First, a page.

You may not have noticed, but two of the world’s most popular machine learning frameworks — TensorFlow and PyTorch — have taken steps in recent months toward privacy with solutions that incorporate federated learning.

Instead of gathering data in the cloud from users to train data sets, federated learning trains AI models on mobile devices in large batches, then transfers those learnings back to a global model without the need for data to leave the device.

As part of the latest release of Facebook’s popular deep learning framework PyTorch last month, the company’s AI Research group rolled out Secure and Private AI, a free two-month Udacity course on the use of methods like encrypted computation, differential privacy, and federated learning. The first course began last week and is being taught by Andrew Trask, a senior research scientist at Google’s DeepMind. He’s also the leader of Openmined, a privacy-focused open source AI community that in March released PySyft to bring PyTorch and federated learning together.

“It’s not just Facebook, I think the [AI] field in general is looking at this direction pretty seriously,” PyTorch creator Soumith Chintala told VentureBeat in an interview. “Yeah, I think you will absolutely see more effort, more direction, [and] more packages, both in terms of PyTorch and others, coming in this direction for sure.”

As privacy becomes a selling point, federated learning is poised to grow in popularity among both tech giants and industries where privacy protection is required, like health care.

Building privacy into AI

Google AI researchers first introduced federated learning in 2017, and since then it’s been cited more than 300 times by research scientists, according to arXiv. In March, Google released TensorFlow Federated to make federated learning easier to perform with its popular machine learning framework.

At the Google I/O conference in May 2019, CEO Sundar Pichai talked about federated learning as part of his pitch to the world that Google is serious about privacy for all, alongside features like Incognito Mode in Google Maps and using your Android phone as a security key for two-step verification. Speed improvements with on-device machine learning will also be making Google Assistant up to 10 times faster in the coming months.

Back in 2017, Gboard, the Android device keyboard, began to use federated learning to learn new words from users and predict the next word or emoji to use.

“It’s still very early, but we are excited about the progress and the potential of federated learning across many more of our products,” Pichai said onstage during the 2019 keynote address.

Above: Federated learning depiction shared during Google I/O keynote address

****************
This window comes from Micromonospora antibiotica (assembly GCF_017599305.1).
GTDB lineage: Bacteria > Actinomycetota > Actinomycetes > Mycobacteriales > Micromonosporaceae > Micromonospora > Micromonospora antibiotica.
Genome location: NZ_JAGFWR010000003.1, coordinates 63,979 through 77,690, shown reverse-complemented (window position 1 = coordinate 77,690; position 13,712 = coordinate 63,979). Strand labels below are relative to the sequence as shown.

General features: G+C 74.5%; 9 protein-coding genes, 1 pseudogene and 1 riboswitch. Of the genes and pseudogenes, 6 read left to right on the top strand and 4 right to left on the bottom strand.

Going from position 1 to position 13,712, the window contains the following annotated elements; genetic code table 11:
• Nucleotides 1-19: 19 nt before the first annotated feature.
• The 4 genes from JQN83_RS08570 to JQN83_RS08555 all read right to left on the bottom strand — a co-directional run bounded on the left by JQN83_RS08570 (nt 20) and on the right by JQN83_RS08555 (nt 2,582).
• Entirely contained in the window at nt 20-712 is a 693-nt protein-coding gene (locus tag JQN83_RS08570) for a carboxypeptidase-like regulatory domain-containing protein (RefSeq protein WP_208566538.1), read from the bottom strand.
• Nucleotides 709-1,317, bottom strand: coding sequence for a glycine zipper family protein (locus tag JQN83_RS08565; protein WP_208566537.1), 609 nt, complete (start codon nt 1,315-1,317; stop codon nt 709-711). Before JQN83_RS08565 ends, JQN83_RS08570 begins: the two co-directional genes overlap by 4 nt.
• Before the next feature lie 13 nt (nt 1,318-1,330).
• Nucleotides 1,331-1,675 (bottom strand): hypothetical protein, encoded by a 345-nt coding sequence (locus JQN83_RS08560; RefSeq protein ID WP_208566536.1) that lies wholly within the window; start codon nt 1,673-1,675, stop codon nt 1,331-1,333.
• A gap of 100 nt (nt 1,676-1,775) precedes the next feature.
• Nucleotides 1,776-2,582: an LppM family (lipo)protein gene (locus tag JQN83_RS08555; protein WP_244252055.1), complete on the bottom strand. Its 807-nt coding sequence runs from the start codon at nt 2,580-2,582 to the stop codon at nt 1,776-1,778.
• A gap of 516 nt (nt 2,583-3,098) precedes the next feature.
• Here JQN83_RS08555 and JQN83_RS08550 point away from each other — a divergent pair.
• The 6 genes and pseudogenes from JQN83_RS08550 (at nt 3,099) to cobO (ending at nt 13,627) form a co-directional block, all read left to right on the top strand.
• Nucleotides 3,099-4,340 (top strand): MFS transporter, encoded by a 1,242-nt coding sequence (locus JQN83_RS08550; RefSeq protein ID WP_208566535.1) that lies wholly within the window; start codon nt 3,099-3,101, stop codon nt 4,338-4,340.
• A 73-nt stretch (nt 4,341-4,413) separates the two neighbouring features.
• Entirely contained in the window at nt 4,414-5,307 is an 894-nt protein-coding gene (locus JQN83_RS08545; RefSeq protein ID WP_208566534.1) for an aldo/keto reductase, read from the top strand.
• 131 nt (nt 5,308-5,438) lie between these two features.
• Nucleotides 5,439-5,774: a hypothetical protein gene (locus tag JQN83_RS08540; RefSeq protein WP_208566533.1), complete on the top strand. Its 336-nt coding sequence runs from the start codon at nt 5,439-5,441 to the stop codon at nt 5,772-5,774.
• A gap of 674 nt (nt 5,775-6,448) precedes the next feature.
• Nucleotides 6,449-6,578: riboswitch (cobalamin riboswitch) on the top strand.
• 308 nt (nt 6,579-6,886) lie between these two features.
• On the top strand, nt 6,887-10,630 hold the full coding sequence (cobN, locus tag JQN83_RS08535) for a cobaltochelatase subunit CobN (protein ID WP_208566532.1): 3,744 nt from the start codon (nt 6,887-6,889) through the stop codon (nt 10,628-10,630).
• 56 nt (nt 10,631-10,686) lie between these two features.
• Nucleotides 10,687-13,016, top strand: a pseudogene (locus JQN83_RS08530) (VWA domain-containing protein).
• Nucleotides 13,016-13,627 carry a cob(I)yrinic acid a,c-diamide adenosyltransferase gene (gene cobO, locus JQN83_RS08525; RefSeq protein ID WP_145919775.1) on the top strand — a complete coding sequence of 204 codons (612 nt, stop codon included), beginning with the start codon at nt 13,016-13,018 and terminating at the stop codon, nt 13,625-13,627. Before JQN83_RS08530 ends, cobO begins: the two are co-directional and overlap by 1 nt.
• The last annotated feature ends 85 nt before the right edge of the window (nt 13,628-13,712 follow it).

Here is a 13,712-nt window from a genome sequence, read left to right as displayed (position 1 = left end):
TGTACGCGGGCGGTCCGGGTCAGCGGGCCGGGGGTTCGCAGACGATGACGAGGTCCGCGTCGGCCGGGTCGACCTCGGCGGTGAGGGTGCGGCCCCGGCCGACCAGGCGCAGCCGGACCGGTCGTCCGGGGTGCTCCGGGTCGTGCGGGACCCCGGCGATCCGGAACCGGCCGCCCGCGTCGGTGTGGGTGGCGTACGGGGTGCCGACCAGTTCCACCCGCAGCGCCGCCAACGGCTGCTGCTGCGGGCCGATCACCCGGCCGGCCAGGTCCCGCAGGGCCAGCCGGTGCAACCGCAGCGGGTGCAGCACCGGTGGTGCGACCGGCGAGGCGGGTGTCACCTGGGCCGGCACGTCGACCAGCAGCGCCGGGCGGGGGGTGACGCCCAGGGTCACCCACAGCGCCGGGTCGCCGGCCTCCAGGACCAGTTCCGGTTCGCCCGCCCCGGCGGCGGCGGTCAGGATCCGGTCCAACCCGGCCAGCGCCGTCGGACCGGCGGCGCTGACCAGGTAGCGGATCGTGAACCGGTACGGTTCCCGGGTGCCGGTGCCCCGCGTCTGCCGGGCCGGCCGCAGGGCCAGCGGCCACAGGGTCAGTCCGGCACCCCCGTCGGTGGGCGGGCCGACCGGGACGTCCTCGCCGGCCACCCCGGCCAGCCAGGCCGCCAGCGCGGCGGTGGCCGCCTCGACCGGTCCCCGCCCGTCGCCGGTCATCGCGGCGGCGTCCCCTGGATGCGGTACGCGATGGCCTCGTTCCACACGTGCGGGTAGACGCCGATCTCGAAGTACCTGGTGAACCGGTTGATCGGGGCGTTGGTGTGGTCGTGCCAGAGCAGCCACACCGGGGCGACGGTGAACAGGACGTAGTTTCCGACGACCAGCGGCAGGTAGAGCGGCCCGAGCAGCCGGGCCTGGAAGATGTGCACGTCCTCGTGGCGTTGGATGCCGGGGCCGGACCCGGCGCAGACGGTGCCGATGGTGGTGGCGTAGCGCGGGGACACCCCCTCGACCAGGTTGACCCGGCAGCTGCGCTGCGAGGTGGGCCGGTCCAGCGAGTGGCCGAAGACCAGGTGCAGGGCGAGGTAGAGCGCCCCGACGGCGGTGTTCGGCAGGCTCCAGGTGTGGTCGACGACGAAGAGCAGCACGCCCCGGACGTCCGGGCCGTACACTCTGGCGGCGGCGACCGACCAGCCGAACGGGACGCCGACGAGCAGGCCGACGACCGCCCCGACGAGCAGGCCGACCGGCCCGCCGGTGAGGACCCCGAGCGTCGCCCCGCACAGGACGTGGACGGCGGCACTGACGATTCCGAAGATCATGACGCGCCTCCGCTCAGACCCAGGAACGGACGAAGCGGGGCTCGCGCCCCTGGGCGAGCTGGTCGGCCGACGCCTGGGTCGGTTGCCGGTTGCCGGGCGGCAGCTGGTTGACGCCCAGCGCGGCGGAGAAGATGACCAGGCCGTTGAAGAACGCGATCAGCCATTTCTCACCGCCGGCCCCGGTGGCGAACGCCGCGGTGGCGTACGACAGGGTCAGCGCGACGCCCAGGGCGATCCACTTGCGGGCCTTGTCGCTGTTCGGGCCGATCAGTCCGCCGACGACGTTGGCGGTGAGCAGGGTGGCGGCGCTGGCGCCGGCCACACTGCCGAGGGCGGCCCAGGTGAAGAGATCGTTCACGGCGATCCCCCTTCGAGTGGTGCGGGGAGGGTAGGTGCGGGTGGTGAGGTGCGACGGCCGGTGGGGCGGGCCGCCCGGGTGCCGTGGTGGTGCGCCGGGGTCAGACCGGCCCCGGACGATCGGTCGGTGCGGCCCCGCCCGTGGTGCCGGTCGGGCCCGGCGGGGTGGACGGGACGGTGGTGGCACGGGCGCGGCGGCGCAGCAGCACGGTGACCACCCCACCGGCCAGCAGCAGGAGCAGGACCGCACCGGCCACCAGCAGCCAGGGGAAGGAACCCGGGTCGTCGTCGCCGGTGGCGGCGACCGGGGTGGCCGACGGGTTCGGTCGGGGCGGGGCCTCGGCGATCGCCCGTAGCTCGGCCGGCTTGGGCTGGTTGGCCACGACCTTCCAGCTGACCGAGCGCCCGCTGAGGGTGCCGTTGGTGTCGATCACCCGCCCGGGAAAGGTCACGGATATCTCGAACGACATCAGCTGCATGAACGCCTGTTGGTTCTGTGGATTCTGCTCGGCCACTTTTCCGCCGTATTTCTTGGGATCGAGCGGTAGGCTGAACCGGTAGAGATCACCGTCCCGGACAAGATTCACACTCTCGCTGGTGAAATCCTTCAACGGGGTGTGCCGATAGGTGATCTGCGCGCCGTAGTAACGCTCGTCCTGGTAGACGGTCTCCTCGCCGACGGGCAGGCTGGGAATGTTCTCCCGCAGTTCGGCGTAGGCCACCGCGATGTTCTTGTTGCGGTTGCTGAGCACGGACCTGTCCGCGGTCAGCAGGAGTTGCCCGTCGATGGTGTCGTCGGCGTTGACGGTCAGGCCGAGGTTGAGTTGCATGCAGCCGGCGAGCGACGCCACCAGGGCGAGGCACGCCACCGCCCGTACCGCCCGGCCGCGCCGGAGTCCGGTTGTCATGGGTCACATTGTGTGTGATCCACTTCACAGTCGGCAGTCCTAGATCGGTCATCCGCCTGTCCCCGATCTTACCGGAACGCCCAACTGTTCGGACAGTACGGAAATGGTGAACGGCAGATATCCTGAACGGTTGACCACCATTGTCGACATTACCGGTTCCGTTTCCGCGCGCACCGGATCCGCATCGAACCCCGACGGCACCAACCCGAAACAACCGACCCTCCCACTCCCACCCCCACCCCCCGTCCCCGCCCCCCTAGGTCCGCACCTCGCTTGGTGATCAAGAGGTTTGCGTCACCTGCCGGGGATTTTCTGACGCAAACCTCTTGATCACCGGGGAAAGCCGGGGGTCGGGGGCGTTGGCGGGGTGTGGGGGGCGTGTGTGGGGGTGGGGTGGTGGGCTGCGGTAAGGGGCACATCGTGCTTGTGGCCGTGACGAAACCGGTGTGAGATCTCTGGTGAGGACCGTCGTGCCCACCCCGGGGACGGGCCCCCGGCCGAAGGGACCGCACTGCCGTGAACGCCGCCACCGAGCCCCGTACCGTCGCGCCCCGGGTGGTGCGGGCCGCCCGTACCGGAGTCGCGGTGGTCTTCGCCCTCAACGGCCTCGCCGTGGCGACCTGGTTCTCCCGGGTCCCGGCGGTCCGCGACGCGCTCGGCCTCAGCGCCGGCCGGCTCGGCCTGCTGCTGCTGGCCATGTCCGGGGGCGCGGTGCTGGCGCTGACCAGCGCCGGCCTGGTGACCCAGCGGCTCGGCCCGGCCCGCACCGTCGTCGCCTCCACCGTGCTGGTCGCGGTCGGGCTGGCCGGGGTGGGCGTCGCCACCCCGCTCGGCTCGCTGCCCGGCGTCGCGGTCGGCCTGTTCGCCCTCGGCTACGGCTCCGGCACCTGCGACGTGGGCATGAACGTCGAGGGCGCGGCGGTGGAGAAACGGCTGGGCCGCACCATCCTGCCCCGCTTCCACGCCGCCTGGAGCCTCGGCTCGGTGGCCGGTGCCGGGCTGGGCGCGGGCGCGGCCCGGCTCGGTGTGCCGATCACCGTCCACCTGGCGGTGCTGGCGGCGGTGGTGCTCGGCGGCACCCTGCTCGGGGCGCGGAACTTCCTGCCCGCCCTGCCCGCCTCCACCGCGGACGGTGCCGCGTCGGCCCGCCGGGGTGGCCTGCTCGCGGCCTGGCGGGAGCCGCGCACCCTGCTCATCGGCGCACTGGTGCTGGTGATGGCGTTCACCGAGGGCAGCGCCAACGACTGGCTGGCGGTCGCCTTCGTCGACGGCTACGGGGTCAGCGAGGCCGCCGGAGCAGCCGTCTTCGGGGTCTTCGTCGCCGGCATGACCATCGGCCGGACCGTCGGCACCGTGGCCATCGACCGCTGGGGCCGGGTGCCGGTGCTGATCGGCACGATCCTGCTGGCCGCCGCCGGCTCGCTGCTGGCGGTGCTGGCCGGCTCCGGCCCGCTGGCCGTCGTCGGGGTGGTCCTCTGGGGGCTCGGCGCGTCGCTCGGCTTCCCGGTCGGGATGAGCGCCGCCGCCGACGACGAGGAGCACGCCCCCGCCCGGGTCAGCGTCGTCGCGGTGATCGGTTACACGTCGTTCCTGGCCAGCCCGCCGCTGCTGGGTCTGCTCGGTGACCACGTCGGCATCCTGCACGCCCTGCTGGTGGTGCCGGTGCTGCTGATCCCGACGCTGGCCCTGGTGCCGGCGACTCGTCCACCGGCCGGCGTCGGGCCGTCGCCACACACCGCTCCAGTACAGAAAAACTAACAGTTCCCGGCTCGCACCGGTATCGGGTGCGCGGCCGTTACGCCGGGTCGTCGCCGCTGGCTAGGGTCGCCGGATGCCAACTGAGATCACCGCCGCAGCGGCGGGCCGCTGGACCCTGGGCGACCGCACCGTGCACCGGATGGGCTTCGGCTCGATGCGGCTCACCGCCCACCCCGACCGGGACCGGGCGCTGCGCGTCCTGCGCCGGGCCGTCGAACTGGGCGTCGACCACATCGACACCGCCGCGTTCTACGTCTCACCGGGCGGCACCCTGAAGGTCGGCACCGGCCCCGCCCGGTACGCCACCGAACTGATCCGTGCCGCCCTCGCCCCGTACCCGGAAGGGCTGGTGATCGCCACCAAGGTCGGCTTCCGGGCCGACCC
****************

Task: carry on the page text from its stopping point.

Beyond giving Android users a smarter keyboard, Google is exploring the use of federated learning to improve security, Google head of account security Mark Risher told VentureBeat AI staff writer Kyle Wiggers in a recent phone interview. Federated learning will enable malicious third parties to test against on-device anti-phishing security models, so it’s not a great fit in security yet, but they’re working towards that goal, Risher said.

Federated learning still faces challenges, though, including an inability to inspect training examples, bandwidth issues, and the need for a WiFi connection, and for labeling to be naturally inferred from user interactions.

Why federated learning improves privacy

Updates sent from devices can still contain some personal data or tell you about a person, and so differential privacy is used to add gaussian noise to data shared by devices, Google AI researcher Brendan McMahan said in a 2018 presentation.

Distributing model training and predictions to devices instead of sharing data in the cloud also saves battery and bandwidth, since you would have to download the model on Wi-Fi, he said.

Use of federated learning, for example, led to a 50x decrease in the number of rounds of communication necessary to get a reasonably accurate CIFAR convolutional neural net for computer vision.

Looking at things in the aggregate means the server doesn’t need very much data from devices, McMahan said.

“In fact, all the server really needs to know is the average of the updates or the sum of those updates. It doesn’t care about any individual update,” he said in the presentation. “Wouldn’t it be great if Google could not see those individual updates and only got that aggregate?”

McMahan was coauthor of the influential 2017 research paper introducing federated learning to the world. A team of Google AI researchers including McMahan and Ian Goodfellow also authored a heavily cited 2016 paper titled “Deep Learning with Differential Privacy.” Goodfellow left Google in 2019 to be director of a machine learning special projects group at Apple.

In 2016, a year before Google introduced federated learning and differential privacy for Gboard, Apple did the same for QuickType and emoji suggestions in iOS 10.

Applications for protected data

Federated learning’s ability to mask data has led to exploration of its applications in industries like health care. The technique is powering a platform from Owkin, a company backed by GV. The platform helps medical professionals conduct tests and experiments to predict disease evolution and drug toxicity. In recent months, AI researchers from Harvard University, MIT’s CSAIL, and Tsinghua University’s Academy of Arts and Design devised a method to analyze electronic medical records with federated learning.

Training models with encrypted or protected data isn’t an altogether new thing. For example, Microsoft AI researchers applied neural networks to encrypted data for its CryptoNets model back in 2016.

However, federated learning and approaches that deliver machine intelligence without collection of raw data will likely grow in popularity as people care more about privacy and more device manufacturers turn to on-device machine learning.